Strong Heat waves in Indian Desert by 2100

By the end of the century, climate change could trigger heatwaves that exceed the threshold of “human survivability” in India, with the densely populated Gangetic basin at the greatest risk, finds a new study published in the journal Science Advances.

The combination of high temperature and humidity —which characterises heatwaves — increases the risk of human illness and mortality: when the combined measure of temperature and humidity (or ‘wet-bulb temperature’) is high, the human body’s ability to cool itself diminishes, impairing physical and cognitive function.

And when ambient wet-bulb temperature exceeds 35 degrees Celsius, considered an “upper limit” for human survivability, it could, even in just a few hours, “result in death even for the fittest of humans under shaded, well-ventilated conditions,” the paper explains.

Most of South Asia is projected to see maximum daily wet-bulb temperatures approach 35 degrees Celsius by 2100 under RCP8.5 (a high greenhouse gas concentration scenario). This includes the Ganges river valley, Northeastern India, the eastern coast of India, the Chota Nagpur Plateau and the Indus valley of Pakistan. Under a moderate mitigation scenario (RCP4.5) “vast regions of South Asia are projected to experience episodes exceeding 31 degrees Celsius, which is considered extremely dangerous for most humans.”

Three reasons

The Indus and Gangetic basins, where hundreds of millions live, could be at the greatest risk of severe heatwaves for three reasons: the monsoon brings warm and humid air masses into these valleys; surface air is warmer here because of their relatively low elevation; and irrigation enhances wet-bulb temperatures.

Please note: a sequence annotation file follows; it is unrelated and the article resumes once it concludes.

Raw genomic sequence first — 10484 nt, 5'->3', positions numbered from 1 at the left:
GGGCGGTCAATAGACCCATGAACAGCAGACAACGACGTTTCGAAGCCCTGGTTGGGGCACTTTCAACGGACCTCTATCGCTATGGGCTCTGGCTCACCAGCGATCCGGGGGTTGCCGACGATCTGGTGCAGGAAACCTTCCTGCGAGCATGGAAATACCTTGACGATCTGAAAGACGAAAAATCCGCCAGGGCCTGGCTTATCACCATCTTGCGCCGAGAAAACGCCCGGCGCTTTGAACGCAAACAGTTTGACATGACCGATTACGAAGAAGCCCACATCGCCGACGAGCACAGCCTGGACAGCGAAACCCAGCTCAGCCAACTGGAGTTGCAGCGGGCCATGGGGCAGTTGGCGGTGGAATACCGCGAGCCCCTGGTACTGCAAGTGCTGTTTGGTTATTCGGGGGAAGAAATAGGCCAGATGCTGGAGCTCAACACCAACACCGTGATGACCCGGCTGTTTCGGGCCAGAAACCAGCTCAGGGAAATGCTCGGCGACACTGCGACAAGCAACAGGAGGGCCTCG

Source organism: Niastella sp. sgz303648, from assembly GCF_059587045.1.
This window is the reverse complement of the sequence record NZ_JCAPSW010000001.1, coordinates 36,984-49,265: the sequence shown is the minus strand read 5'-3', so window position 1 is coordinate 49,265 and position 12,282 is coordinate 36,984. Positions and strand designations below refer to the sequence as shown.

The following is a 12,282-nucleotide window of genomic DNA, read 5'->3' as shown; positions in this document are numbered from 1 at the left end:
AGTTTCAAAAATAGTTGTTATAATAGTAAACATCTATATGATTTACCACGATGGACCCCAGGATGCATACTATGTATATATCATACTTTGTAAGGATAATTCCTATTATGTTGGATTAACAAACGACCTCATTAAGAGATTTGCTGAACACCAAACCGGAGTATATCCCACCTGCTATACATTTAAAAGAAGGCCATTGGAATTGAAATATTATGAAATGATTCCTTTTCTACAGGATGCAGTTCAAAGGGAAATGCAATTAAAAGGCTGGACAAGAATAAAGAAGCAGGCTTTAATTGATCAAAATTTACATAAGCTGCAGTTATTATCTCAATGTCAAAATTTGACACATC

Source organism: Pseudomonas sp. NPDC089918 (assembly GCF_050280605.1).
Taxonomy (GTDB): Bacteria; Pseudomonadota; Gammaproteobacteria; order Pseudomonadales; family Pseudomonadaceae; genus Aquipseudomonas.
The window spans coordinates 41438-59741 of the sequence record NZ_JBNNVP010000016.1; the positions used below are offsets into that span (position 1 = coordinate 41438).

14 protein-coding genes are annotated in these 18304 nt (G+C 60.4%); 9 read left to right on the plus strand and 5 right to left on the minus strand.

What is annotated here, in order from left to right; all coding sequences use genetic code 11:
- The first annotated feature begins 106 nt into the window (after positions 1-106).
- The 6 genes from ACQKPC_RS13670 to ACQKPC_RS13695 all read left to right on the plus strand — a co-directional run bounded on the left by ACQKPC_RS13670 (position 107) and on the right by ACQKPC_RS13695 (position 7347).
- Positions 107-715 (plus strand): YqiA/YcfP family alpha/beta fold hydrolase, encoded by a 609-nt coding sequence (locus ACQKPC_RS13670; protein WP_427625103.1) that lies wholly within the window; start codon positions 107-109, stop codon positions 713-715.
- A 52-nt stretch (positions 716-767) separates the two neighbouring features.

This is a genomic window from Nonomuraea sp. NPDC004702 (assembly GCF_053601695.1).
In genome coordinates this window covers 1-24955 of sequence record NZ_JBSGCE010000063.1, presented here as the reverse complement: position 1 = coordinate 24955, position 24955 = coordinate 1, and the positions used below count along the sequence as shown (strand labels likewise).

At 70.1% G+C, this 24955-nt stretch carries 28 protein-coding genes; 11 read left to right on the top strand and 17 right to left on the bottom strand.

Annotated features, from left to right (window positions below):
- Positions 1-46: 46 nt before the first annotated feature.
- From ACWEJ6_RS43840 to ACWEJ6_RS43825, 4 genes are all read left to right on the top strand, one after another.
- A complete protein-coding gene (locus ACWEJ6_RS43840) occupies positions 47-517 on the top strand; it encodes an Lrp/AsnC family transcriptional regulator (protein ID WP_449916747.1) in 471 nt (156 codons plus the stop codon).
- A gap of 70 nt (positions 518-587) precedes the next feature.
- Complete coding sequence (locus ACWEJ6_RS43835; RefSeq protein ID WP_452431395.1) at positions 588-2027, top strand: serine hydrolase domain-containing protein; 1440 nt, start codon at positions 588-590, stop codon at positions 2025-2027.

In the Gangetic plains for instance, while the current maximum daily wet-bulb temperatures hover around 30 degrees Celsius, they are projected to rise to 31 degrees Celsius by the end of the century under RCP4.5 and 33 degrees Celsius over vast swathes under RCP8.5.

Urban areas such as Patna and Lucknow are no less vulnerable. “In urban locations such heatwave events can have consequences because of the sheer number of people living there. However, in rural parts, the outdoor working conditions and poverty make populations more vulnerable,” co-author Jeremy S Pal, Professor at the Department of Civil Engineering and Environmental Science, Loyola Marymount University, Los Angeles, told The Hindu.

Rising frequency

The frequency of deadly heatwaves has been rising in India and Pakistan: in Odisha in 1998, Andhra Pradesh in 2003 and Gujarat in 2010. In 2015, the fifth deadliest heatwave in recorded history claimed around 3,500 lives in India and Pakistan.

The study looked at maximum daily wet-bulb temperatures averaged over a six-hour window in South Asia —Pakistan, Nepal, India, Bangladesh, and Sri Lanka. Using high-resolution climate change simulations, including detailed representations of topography, land surface and atmospheric physics, the paper projects that wet-bulb temperatures in South Asia “are likely to approach and, in a few locations, exceed this critical threshold [35 degrees Celsius] by the late 21st century under the business-as-usual scenario of future greenhouse gas emissions.”

These findings “may present a significant dilemma for India because the continuation of this current trajectory of rising emissions will likely impose significant added human health risks to some of its most vulnerable populations,” the authors caution.